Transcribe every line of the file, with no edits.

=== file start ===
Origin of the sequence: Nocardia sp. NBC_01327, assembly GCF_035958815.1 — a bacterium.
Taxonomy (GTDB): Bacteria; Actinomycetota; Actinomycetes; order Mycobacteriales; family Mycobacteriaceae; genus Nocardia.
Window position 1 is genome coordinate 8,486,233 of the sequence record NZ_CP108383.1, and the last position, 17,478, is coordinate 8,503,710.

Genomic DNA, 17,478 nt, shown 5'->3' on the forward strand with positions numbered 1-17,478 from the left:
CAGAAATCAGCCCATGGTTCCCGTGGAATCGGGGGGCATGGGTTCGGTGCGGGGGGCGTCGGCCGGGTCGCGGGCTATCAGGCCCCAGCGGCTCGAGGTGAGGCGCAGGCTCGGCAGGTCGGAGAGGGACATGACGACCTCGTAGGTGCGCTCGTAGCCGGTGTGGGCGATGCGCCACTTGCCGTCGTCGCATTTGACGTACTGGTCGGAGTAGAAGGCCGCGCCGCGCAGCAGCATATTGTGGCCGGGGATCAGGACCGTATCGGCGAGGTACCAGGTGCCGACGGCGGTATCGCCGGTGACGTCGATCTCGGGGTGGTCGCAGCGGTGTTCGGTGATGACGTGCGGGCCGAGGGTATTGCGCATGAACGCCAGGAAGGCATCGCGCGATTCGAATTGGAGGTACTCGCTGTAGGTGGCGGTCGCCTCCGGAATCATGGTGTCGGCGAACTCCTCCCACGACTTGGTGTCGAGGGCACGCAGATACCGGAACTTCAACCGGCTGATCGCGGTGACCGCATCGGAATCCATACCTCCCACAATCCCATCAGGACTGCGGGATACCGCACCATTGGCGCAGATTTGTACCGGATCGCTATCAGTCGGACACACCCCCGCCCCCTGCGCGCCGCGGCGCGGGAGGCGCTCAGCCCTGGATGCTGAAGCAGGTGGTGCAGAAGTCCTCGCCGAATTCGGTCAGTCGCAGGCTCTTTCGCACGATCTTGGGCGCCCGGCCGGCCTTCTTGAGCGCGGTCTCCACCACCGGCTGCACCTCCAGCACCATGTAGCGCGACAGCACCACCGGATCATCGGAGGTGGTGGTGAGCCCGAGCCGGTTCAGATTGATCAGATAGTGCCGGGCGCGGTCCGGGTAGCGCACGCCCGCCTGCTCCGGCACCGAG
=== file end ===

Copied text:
Origin of the sequence: Nocardia sp. NBC_01327, assembly GCF_035958815.1 — a bacterium.
Taxonomy (GTDB): Bacteria; Actinomycetota; Actinomycetes; order Mycobacteriales; family Mycobacteriaceae; genus Nocardia.
Window position 1 is genome coordinate 8,486,233 of the sequence record NZ_CP108383.1, and the last position, 17,478, is coordinate 8,503,710.

Genomic DNA, 17,478 nt, shown 5'->3' on the forward strand with positions numbered 1-17,478 from the left:
CAGAAATCAGCCCATGGTTCCCGTGGAATCGGGGGGCATGGGTTCGGTGCGGGGGGCGTCGGCCGGGTCGCGGGCTATCAGGCCCCAGCGGCTCGAGGTGAGGCGCAGGCTCGGCAGGTCGGAGAGGGACATGACGACCTCGTAGGTGCGCTCGTAGCCGGTGTGGGCGATGCGCCACTTGCCGTCGTCGCATTTGACGTACTGGTCGGAGTAGAAGGCCGCGCCGCGCAGCAGCATATTGTGGCCGGGGATCAGGACCGTATCGGCGAGGTACCAGGTGCCGACGGCGGTATCGCCGGTGACGTCGATCTCGGGGTGGTCGCAGCGGTGTTCGGTGATGACGTGCGGGCCGAGGGTATTGCGCATGAACGCCAGGAAGGCATCGCGCGATTCGAATTGGAGGTACTCGCTGTAGGTGGCGGTCGCCTCCGGAATCATGGTGTCGGCGAACTCCTCCCACGACTTGGTGTCGAGGGCACGCAGATACCGGAACTTCAACCGGCTGATCGCGGTGACCGCATCGGAATCCATACCTCCCACAATCCCATCAGGACTGCGGGATACCGCACCATTGGCGCAGATTTGTACCGGATCGCTATCAGTCGGACACACCCCCGCCCCCTGCGCGCCGCGGCGCGGGAGGCGCTCAGCCCTGGATGCTGAAGCAGGTGGTGCAGAAGTCCTCGCCGAATTCGGTCAGTCGCAGGCTCTTTCGCACGATCTTGGGCGCCCGGCCGGCCTTCTTGAGCGCGGTCTCCACCACCGGCTGCACCTCCAGCACCATGTAGCGCGACAGCACCACCGGATCATCGGAGGTGGTGGTGAGCCCGAGCCGGTTCAGATTGATCAGATAGTGCCGGGCGCGGTCCGGGTAGCGCACGCCCGCCTGCTCCGGCACCGAG